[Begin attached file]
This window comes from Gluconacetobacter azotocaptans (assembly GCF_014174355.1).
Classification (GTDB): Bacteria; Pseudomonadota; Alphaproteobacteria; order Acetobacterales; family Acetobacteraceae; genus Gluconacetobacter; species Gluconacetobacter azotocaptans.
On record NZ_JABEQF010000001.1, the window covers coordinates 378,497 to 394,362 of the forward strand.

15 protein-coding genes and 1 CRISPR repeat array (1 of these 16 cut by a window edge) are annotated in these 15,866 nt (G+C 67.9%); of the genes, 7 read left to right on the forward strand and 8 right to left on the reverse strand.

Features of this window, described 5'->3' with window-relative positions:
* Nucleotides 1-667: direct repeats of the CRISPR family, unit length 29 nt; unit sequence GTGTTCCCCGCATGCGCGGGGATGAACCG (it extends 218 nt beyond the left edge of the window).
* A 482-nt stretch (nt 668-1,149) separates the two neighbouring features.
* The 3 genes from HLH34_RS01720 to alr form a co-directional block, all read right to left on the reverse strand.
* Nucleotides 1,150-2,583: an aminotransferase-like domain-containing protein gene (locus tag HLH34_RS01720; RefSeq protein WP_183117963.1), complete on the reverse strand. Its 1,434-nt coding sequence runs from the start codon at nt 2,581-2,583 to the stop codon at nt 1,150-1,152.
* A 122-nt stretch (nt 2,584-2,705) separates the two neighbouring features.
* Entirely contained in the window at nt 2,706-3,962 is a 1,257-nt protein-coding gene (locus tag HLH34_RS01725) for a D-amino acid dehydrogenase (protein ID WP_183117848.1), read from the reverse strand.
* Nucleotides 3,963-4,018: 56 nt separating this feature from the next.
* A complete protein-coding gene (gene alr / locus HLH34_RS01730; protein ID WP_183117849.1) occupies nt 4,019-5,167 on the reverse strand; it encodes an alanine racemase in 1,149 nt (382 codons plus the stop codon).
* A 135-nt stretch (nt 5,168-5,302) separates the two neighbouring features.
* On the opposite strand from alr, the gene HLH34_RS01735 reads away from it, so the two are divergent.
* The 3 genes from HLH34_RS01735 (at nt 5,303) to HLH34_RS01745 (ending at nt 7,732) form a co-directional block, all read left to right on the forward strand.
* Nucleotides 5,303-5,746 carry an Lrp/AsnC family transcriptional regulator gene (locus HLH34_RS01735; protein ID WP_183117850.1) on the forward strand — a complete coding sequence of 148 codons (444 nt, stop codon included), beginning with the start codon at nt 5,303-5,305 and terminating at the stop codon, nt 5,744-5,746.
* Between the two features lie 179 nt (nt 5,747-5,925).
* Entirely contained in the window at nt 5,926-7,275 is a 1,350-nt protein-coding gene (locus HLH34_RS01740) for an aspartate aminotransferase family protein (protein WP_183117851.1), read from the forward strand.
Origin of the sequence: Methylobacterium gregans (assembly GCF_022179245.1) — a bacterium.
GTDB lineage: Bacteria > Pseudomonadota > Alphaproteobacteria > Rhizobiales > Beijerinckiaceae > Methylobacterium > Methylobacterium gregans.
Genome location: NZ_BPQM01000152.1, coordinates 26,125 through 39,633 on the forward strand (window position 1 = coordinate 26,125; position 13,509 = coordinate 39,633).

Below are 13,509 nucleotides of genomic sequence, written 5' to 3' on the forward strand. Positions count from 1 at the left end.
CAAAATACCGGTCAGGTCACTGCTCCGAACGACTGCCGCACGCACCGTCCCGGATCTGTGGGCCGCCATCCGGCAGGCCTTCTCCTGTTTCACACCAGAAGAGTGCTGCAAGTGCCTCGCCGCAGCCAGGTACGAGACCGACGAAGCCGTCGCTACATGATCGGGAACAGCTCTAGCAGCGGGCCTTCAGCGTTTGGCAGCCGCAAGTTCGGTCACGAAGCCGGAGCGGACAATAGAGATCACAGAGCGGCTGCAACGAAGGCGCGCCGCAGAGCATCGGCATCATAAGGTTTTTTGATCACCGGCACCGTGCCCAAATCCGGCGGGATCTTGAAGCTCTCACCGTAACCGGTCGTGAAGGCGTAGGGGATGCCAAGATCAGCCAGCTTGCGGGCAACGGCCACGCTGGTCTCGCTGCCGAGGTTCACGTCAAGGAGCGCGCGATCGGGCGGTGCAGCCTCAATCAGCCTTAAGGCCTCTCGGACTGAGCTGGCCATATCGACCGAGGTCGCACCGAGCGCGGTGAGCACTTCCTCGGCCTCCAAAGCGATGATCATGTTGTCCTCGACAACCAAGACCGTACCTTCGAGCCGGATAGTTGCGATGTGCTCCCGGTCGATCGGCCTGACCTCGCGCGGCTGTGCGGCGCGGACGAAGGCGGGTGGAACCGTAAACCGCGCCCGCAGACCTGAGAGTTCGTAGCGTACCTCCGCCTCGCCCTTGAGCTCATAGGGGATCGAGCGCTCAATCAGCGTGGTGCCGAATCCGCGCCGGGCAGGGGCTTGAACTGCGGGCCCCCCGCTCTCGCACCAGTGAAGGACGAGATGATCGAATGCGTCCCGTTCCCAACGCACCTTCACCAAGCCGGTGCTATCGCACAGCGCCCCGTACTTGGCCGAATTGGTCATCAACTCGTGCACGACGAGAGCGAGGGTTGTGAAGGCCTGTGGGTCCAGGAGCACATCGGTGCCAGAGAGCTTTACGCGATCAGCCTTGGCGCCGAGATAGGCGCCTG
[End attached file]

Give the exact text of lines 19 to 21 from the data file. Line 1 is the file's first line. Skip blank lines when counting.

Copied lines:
* Entirely contained in the window at nt 5,926-7,275 is a 1,350-nt protein-coding gene (locus HLH34_RS01740) for an aspartate aminotransferase family protein (protein WP_183117851.1), read from the forward strand.
Origin of the sequence: Methylobacterium gregans (assembly GCF_022179245.1) — a bacterium.
GTDB lineage: Bacteria > Pseudomonadota > Alphaproteobacteria > Rhizobiales > Beijerinckiaceae > Methylobacterium > Methylobacterium gregans.